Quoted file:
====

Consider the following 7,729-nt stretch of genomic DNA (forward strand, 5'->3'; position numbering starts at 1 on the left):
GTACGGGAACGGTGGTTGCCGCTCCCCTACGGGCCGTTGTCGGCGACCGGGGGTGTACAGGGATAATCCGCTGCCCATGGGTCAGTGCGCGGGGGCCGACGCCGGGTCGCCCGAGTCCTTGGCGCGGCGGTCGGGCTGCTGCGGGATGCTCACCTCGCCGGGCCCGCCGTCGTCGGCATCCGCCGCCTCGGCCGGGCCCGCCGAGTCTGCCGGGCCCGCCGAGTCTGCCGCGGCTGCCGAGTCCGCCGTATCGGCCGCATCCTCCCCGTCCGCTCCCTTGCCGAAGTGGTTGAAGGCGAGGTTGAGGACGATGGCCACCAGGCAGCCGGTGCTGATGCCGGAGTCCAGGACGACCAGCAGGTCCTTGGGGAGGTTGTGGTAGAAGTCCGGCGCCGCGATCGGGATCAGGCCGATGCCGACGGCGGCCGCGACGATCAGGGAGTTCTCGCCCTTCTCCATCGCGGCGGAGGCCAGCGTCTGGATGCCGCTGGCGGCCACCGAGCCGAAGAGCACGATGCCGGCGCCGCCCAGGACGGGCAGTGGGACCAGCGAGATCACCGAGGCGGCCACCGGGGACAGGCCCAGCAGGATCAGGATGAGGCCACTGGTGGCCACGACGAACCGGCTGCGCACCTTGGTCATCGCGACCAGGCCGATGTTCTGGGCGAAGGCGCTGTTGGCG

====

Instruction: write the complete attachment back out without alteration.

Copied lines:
Consider the following 7,729-nt stretch of genomic DNA (forward strand, 5'->3'; position numbering starts at 1 on the left):
GTACGGGAACGGTGGTTGCCGCTCCCCTACGGGCCGTTGTCGGCGACCGGGGGTGTACAGGGATAATCCGCTGCCCATGGGTCAGTGCGCGGGGGCCGACGCCGGGTCGCCCGAGTCCTTGGCGCGGCGGTCGGGCTGCTGCGGGATGCTCACCTCGCCGGGCCCGCCGTCGTCGGCATCCGCCGCCTCGGCCGGGCCCGCCGAGTCTGCCGGGCCCGCCGAGTCTGCCGCGGCTGCCGAGTCCGCCGTATCGGCCGCATCCTCCCCGTCCGCTCCCTTGCCGAAGTGGTTGAAGGCGAGGTTGAGGACGATGGCCACCAGGCAGCCGGTGCTGATGCCGGAGTCCAGGACGACCAGCAGGTCCTTGGGGAGGTTGTGGTAGAAGTCCGGCGCCGCGATCGGGATCAGGCCGATGCCGACGGCGGCCGCGACGATCAGGGAGTTCTCGCCCTTCTCCATCGCGGCGGAGGCCAGCGTCTGGATGCCGCTGGCGGCCACCGAGCCGAAGAGCACGATGCCGGCGCCGCCCAGGACGGGCAGTGGGACCAGCGAGATCACCGAGGCGGCCACCGGGGACAGGCCCAGCAGGATCAGGATGAGGCCACTGGTGGCCACGACGAACCGGCTGCGCACCTTGGTCATCGCGACCAGGCCGATGTTCTGGGCGAAGGCGCTGTTGGCG